Toronto, Jun. 12 2020 – COVID-19 has had a big impact on manufacturer’s operations, increasing costs and reducing output. The majority of manufacturers during COVID-19 are experiencing a slow period with fewer orders and reduced staff. Now is a rare situation when manufacturers have resources available to implement improvements.
The silver lining is that COVID-19 has created a great opportunity for leadership to work on getting leaner, faster, and smarter. The latest release of ShopFloor Pulse AI engine helps quantify how much faster manufacturers can get. It identifies the individual parts with the greatest opportunity and provides guidance on which production activities should be improved.
In this un-precedented-time, Production Managers are further challenged because outside experts can’t enter into their factories. To overcome this limitation, Esprida has designed and developed a remote installation process to enable contactless installation and support of factory performance monitoring solution. With the contactless approach, Production Managers are able to implement real-time machine monitoring during a slow period when it is most convenient.
Production managers have also been challenged when analyzing reports from MES and ERP systems, one comment we’ve heard is that there are too many reports, and not enough information. One underlying issue is that ERP reports rely on user input and planned data rather than actual data from the machine equipment itself; the reports are often a week late, contains bias and gaps in the data. “We saw a great opportunity to help manufacturers extract data from machines and give them real-time, unbiased dashboards and historical analysis reports,” says Asad Jobanputra, Director of IoT solutions.
We developed an AI engine that analyzes simple machine events in real-time to provide meaningful information for manufacturing leadership. “We’ve been using ShopFloor Pulse and for the first time, we’ve had real-time actual data about part cycle times, and operators know if they are on-track without having a supervisor looking over their shoulder.” One client reported, “The cost-savings opportunity is huge for us”.
A continual improvement strategy is any process within a workplace that helps keep the focus on improving the way things are done on a regular basis. this could be through regular incremental improvements or by focusing on achieving larger process improvements. Production managers are often given a target to improve efficiencies by 2% or more every review period.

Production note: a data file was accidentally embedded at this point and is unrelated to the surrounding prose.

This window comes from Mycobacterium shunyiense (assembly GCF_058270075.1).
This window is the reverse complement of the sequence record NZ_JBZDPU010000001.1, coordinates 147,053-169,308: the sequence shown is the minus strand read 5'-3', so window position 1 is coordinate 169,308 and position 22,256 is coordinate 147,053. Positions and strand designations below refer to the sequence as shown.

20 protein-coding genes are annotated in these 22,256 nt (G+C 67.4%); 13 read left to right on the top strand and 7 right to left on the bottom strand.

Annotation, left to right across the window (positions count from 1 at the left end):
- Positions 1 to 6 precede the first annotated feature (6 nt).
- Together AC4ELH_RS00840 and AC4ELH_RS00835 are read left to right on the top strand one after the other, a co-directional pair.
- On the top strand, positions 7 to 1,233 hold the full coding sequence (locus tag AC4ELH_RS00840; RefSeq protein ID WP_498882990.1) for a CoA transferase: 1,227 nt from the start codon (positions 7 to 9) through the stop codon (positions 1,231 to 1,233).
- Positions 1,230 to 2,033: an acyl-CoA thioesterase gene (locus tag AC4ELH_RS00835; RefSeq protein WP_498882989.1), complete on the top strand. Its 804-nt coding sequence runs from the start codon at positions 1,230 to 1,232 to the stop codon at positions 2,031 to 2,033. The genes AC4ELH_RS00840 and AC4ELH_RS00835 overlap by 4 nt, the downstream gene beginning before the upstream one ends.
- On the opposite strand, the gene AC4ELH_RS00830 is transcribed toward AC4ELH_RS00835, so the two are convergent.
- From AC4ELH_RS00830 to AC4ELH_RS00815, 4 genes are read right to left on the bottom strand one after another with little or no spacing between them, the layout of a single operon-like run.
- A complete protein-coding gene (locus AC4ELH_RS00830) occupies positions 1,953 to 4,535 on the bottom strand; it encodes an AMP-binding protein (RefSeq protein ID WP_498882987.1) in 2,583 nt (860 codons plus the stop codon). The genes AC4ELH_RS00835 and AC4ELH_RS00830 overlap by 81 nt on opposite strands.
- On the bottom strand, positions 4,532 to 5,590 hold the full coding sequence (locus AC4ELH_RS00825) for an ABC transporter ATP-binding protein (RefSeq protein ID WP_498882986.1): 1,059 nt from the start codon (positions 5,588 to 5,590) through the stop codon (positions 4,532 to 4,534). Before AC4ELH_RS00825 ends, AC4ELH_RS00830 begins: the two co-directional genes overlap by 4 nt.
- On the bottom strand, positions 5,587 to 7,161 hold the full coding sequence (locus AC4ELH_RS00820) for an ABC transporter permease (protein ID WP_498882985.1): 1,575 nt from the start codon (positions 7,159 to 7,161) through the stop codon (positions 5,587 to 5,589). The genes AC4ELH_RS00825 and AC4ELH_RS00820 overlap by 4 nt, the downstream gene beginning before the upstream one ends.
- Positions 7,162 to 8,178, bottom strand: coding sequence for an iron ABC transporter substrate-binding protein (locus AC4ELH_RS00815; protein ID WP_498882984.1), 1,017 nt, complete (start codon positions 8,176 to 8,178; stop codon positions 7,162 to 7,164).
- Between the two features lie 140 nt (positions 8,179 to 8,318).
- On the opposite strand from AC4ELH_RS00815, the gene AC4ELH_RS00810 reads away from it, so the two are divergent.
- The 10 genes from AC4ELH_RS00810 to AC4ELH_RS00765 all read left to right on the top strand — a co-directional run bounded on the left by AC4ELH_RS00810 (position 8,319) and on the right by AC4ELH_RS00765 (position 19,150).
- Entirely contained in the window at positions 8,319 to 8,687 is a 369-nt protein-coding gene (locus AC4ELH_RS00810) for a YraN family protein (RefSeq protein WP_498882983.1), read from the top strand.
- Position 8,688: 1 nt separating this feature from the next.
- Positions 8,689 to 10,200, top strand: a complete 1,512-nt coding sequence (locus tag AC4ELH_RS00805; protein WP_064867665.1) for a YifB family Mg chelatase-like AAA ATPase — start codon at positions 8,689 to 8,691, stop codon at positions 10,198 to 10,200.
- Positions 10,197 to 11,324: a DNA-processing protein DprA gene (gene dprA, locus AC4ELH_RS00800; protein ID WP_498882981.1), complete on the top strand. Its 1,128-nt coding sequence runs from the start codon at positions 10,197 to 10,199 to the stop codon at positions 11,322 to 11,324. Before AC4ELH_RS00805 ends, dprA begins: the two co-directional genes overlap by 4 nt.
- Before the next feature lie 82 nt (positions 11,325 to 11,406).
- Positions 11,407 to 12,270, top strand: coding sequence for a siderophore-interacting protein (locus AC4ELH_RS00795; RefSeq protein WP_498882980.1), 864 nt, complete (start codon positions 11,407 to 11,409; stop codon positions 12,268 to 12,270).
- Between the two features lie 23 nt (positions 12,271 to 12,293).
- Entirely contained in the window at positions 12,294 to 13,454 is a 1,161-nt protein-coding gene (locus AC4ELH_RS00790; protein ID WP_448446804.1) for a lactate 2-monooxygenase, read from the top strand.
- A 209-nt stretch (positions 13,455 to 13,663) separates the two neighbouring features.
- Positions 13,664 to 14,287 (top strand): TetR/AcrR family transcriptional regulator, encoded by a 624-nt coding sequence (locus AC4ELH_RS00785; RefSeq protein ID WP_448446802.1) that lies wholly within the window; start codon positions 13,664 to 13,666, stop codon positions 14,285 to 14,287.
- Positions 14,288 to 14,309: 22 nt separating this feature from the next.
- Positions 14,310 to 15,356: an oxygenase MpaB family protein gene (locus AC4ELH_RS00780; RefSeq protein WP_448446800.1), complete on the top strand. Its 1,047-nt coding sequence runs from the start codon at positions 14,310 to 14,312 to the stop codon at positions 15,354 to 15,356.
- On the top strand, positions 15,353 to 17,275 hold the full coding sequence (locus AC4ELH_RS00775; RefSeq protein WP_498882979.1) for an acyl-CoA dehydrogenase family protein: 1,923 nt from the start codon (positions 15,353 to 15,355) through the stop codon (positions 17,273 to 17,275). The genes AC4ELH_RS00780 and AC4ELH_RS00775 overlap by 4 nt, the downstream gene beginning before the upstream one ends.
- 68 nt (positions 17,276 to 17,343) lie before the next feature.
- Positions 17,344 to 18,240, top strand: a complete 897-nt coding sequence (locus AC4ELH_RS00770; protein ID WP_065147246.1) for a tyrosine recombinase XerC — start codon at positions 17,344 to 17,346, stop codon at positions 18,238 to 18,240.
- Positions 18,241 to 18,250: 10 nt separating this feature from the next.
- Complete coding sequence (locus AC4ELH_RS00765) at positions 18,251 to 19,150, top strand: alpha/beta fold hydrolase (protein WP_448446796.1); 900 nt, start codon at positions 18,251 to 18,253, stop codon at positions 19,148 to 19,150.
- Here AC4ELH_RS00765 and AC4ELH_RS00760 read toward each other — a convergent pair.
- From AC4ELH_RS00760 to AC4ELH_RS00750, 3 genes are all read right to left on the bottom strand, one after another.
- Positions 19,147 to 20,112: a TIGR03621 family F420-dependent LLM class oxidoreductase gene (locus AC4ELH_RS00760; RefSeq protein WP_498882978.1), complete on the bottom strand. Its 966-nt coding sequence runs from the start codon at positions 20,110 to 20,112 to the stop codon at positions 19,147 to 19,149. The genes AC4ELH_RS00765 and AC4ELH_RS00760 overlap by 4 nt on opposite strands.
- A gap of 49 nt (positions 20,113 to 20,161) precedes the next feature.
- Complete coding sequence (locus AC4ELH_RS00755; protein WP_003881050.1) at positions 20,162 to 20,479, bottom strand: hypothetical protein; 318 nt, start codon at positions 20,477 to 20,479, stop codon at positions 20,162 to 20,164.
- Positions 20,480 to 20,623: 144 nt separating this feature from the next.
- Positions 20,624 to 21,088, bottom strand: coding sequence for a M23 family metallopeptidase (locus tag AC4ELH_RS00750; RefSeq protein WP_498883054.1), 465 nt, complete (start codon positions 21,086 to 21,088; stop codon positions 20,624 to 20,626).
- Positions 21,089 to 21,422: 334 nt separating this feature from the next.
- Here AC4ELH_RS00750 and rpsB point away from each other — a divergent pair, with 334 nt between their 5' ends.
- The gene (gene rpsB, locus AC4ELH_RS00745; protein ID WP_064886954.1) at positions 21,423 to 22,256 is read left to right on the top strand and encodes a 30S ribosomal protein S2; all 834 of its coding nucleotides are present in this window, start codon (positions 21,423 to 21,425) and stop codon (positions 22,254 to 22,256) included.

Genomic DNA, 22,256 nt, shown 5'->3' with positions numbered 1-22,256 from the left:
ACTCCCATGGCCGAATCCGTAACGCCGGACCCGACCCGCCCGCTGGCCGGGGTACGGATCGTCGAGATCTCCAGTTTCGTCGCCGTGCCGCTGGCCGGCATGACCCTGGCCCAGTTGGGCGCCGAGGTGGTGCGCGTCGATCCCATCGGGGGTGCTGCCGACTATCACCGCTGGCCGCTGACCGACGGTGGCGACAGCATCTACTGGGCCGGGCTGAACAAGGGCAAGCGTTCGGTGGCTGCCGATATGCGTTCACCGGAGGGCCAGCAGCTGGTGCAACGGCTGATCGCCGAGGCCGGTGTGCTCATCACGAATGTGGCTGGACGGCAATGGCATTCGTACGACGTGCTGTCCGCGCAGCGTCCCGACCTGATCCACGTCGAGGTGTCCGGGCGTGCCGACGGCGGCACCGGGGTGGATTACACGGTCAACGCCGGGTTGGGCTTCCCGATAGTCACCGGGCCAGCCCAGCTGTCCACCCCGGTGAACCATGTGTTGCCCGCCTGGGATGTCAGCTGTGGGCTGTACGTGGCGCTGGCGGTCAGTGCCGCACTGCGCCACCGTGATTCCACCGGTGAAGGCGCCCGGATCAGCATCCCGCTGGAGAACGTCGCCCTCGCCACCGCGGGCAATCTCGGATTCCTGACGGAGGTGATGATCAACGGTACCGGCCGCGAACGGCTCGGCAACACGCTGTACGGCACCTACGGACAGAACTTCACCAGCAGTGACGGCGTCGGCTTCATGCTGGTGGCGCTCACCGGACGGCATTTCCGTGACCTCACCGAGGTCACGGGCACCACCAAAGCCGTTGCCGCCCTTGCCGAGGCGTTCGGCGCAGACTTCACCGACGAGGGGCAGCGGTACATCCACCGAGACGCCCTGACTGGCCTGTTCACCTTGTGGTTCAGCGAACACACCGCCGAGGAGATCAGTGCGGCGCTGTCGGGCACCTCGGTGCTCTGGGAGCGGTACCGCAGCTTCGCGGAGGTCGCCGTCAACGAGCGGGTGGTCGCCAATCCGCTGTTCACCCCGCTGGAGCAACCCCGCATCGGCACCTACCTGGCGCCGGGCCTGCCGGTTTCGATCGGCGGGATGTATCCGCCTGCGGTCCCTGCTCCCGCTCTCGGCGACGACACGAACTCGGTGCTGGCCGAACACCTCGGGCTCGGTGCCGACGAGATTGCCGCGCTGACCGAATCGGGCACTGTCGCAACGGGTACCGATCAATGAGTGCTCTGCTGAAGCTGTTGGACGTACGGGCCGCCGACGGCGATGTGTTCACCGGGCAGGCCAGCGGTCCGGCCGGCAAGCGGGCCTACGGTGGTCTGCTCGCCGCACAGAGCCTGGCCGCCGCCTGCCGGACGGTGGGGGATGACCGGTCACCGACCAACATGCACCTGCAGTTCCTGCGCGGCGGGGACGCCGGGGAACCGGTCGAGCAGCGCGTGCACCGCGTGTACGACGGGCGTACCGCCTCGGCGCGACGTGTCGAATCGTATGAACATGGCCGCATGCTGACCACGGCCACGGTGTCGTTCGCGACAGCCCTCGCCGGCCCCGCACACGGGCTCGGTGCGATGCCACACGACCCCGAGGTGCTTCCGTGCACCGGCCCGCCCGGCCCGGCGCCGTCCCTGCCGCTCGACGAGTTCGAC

Manufacturers that focus on improving continuously become more competitive over time and can maintain their advantages in their industry. Companies that simply maintain their current performance levels but don’t make any improvements are falling behind the performance of their competitors and their sector at larget.
Taking on-going objective measurements help identify, prioritize and measure the effectiveness of the efforts being made. ShopFloorPulse, is an accurate independent measurement system that is objective, real-time and doesn’t require any manual recording steps. If you want to introduce continual improvement tools to your senior leadership, we prepared a presentation you can download and customize.
Continual Process Improvement Model
Many methodologies are available for continuous improvement. Finding the right what for your sector is important, we evangelize using the latest industry 4.0 real-time technologies. However, all continual improvement models have a similar cycle:
Making ongoing improvement in performance, commitment, strategy and process all help build up the company’s bottome line. This image also illustrates that any improvements in these four categories will also help build up improvement in the overall quality being produced by the facility.
When implementing continuous improvement processes, it is critical that employees are involved from the bottom up. Employee involvement, especially from operators, is critical because they are the ones that will have the best suggestions, if changes are pushed upon them there may be a backlash for being forced or penalized for higher performance standards or following processes that they don’t agree with.
A modern twist to Plan-Do-Check-Act
Another helpful concept is the “plan do,check, act” process. This is a cyclical process that traditionally walks a company or group through four steps of improvement. By continuing to cycle through these steps, improvement is always being worked on and evaluated.